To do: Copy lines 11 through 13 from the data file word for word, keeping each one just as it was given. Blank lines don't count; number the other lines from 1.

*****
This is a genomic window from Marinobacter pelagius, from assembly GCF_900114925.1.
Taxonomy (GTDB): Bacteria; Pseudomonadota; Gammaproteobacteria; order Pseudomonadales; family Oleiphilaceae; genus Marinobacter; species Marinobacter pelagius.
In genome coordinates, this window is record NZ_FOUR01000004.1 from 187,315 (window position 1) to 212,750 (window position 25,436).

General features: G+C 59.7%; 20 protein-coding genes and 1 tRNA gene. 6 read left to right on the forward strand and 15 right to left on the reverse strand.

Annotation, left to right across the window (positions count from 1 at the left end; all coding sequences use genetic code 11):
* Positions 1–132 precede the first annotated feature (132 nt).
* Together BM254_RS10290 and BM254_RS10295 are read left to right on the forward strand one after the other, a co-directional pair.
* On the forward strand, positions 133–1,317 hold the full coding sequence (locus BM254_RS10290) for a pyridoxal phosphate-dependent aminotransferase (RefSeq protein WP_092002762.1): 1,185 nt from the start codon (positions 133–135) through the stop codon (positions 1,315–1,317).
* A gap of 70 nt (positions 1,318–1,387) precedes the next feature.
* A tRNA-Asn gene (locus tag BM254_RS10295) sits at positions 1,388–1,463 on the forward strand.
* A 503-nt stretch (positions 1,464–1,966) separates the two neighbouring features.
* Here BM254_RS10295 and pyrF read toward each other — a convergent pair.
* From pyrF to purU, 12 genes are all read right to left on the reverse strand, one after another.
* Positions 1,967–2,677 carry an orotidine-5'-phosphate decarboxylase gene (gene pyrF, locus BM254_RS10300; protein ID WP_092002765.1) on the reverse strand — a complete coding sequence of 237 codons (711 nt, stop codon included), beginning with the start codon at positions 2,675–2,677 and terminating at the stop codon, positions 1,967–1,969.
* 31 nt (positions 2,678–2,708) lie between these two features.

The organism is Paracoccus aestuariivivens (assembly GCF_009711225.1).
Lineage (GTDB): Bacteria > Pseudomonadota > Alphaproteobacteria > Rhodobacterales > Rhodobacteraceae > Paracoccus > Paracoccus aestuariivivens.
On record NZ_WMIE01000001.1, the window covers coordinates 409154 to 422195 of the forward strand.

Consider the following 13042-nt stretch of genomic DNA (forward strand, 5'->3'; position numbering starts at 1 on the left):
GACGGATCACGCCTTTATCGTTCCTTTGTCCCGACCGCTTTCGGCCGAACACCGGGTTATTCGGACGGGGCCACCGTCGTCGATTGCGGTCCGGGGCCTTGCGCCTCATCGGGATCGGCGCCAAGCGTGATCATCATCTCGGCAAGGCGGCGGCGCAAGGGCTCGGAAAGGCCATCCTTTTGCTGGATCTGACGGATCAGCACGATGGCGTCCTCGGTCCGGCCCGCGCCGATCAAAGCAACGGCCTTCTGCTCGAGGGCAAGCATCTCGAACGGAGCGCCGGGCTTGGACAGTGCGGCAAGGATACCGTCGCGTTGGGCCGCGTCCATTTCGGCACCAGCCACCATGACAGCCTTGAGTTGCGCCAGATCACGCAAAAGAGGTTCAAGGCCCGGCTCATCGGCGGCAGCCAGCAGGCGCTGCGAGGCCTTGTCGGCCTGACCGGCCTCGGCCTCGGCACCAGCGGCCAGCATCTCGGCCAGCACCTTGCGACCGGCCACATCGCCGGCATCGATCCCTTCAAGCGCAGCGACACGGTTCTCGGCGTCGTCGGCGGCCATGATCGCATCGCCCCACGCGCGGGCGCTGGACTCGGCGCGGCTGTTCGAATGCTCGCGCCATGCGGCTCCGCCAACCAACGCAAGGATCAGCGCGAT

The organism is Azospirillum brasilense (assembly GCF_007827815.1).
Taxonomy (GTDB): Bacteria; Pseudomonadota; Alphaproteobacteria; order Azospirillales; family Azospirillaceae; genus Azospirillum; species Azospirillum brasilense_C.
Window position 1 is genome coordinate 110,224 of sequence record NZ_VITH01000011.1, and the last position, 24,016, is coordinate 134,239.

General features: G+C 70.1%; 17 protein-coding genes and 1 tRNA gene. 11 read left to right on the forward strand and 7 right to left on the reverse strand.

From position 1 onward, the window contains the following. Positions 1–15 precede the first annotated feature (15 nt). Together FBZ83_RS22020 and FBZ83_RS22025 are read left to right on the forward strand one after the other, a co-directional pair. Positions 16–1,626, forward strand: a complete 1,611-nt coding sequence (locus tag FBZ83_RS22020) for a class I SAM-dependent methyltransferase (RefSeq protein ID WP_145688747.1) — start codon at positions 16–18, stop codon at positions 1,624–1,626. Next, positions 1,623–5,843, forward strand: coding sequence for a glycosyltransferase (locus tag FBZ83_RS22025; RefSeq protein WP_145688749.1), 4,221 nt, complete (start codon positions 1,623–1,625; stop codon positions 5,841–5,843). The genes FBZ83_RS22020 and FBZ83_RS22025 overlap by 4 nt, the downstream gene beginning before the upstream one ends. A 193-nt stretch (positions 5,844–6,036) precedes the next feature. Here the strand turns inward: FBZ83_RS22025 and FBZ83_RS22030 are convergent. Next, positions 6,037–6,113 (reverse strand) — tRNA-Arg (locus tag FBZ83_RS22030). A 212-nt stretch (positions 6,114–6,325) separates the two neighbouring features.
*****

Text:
* A 503-nt stretch (positions 1,464–1,966) separates the two neighbouring features.
* Here BM254_RS10295 and pyrF read toward each other — a convergent pair.
* From pyrF to purU, 12 genes are all read right to left on the reverse strand, one after another.